I Want You to Want Me
2008, Vampire Romance
Brava, $14.00, 297 pages, Amazon ASIN 0758218575
Part of a series
Is there anything more generic than a generic vampire?
The vampire in this one has all the personality and verve of Safeway brand ketchup. And the heroine – his total match in blandness, by the way – has the ability of a CVS brand paper towel to bounce back from varying forms of vampirical adversity. Gosh golly, I loved them with all the passion and zest I feel when quaffing a Shasta diet soda!
Since there are many heavy-handed references to the hero’s vampire brother and his woman, it’s safe to assume that this book is a sequel, but it does seem to stand alone in its complete and total generic glory. It all has to do with artist Erika Todd, new resident of New Orleans, who seems to believe everything a psychic tells her. Since this is a romance, I don't think it would surprise anyone when I tell you that said prognosticator tells her that she will soon meet her dream man.
Natch, when a mysterious stranger looking just as her psychic predicted turns up in what she thought was a vacant apartment upstairs, Erika is determined to get to know him better, despite the fact that he seems less than interested and keeps nocturnal hours. (You'd think all those generic heroines would be starting to catch on to those seen-only-at-night-guys by now, wouldn't you? Hey, ladies: V-A-M-P-I-R-E!)
Of course, centuries-old Vittorio Ridgewood has reason to want to discourage her, largely because women with whom he gets involved end up dying mysteriously. Seems there is a Big Bad (who just happens to be his mother) willing to do anything to get Vittorio once again under her evil spell.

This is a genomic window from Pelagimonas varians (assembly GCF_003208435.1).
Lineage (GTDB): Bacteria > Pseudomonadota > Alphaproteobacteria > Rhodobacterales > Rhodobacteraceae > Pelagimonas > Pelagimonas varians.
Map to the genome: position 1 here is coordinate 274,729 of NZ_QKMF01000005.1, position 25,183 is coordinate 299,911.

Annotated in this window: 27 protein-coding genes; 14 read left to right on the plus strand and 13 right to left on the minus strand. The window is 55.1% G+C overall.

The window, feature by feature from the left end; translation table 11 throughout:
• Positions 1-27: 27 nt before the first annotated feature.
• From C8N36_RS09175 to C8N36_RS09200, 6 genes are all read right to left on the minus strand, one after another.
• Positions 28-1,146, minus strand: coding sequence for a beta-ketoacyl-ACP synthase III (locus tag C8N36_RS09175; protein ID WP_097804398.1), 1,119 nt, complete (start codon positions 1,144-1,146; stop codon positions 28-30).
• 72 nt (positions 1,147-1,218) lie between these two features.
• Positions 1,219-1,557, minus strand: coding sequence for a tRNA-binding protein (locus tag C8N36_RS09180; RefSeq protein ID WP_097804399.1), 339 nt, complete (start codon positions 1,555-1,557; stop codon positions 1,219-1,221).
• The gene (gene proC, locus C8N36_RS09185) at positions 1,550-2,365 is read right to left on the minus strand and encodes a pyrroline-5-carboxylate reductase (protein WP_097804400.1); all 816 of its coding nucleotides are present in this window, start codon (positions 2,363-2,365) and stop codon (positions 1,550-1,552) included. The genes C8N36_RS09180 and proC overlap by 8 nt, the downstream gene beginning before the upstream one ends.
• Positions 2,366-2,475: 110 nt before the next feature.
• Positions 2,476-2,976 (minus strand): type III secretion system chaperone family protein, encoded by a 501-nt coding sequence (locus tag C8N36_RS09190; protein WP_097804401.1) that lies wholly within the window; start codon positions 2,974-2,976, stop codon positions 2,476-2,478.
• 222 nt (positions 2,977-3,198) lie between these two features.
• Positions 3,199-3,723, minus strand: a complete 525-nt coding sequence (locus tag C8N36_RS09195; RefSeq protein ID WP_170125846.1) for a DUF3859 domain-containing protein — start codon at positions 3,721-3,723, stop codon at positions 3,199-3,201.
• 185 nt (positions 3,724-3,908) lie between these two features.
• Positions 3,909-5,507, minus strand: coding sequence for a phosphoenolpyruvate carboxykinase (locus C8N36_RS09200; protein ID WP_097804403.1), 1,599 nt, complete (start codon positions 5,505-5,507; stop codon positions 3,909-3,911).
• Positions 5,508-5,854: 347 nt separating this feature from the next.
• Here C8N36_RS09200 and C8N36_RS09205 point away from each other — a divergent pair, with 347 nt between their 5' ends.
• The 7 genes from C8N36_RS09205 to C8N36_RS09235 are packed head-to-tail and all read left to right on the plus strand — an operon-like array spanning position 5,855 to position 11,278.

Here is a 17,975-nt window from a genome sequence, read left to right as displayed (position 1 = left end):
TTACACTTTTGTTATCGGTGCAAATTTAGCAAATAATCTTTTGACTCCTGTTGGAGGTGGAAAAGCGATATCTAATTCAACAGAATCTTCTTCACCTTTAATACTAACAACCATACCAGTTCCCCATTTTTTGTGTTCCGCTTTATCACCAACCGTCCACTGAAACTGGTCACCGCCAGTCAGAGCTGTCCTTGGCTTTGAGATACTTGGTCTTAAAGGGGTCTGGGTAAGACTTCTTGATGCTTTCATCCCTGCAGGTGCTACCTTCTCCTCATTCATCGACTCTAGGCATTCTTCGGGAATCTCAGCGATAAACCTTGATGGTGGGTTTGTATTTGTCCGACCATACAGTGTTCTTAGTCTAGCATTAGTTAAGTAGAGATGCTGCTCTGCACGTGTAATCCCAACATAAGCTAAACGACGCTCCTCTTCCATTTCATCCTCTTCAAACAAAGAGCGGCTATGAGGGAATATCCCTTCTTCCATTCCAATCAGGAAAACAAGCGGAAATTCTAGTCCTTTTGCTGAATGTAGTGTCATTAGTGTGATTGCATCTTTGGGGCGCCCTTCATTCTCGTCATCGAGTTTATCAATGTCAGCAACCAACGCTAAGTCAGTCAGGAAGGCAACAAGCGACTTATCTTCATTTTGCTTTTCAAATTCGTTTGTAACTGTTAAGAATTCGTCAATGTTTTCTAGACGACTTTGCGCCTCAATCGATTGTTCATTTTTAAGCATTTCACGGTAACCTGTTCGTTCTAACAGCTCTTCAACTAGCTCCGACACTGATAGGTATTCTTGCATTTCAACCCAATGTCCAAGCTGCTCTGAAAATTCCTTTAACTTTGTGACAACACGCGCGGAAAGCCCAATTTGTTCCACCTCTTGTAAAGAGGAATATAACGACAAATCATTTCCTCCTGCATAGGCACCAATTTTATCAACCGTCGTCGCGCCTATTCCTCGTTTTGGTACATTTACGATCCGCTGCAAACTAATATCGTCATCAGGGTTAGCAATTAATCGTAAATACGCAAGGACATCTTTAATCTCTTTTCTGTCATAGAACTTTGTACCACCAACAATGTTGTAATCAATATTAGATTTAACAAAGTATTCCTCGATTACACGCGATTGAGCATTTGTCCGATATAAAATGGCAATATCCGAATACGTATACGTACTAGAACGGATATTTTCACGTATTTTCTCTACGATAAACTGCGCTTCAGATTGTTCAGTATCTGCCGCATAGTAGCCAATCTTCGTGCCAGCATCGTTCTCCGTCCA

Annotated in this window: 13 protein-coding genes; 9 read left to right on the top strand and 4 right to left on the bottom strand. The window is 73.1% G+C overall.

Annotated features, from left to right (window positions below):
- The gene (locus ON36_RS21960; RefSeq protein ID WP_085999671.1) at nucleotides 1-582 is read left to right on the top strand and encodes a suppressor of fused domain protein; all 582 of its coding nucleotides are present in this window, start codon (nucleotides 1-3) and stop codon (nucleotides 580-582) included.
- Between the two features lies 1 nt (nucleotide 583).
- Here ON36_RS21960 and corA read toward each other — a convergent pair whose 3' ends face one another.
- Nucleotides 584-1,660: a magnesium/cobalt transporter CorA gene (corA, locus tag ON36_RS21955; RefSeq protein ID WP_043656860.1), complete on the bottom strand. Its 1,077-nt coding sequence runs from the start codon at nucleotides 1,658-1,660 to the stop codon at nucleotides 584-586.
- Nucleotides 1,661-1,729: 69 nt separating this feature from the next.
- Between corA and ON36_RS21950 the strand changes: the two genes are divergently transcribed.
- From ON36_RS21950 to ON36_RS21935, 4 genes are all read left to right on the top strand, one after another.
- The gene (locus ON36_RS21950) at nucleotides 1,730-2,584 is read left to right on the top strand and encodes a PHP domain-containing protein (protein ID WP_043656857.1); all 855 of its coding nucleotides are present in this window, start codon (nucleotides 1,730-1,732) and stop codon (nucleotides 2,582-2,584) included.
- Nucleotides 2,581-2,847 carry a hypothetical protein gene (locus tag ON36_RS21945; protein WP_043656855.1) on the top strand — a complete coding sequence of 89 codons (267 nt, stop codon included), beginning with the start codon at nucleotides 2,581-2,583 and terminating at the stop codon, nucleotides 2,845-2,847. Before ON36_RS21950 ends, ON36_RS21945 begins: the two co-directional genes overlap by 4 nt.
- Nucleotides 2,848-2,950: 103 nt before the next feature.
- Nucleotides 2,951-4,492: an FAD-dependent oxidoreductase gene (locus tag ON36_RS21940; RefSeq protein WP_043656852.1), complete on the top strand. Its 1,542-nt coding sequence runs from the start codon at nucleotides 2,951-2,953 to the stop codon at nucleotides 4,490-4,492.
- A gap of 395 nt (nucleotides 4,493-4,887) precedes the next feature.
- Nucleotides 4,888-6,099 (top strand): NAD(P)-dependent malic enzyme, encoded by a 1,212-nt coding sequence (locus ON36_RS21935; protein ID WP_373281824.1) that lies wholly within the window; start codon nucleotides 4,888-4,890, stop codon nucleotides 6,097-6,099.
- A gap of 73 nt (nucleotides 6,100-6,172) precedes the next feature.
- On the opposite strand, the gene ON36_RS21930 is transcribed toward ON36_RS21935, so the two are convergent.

So, there’s a demon helping the Big Bad, a bland heroine, and a hero you'd think might make up for the heroine’s blandness since he’s lived for centuries and...well, you know, presumably must have learned a thing or two during all that time. Or maybe not since our hero thinks just like your basic 30-year old might with no echoes of anything older or more interesting. How shall I best describe my reaction? You know those reclusive artist types you lusted after from afar in high school because you thought they were so dark and mysterious and you just knew they’d be dark, mysterious, and interesting once you finally get close enough to find out, only to end up discovering that the reclusive guy was reclusive mainly because he really didn’t have anything to say? Well, meet Vittorio.
If forced to say something positive about this one, here goes: The prose doesn’t suck and anybody out there who just can’t get enough of vampires might find this one okay. But for me, this came pretty close to being a Wallbanger.
And regarding that title: I think the author owes Cheap Trick one major league apology. Good song. Bad book.
-- Sandy Coleman
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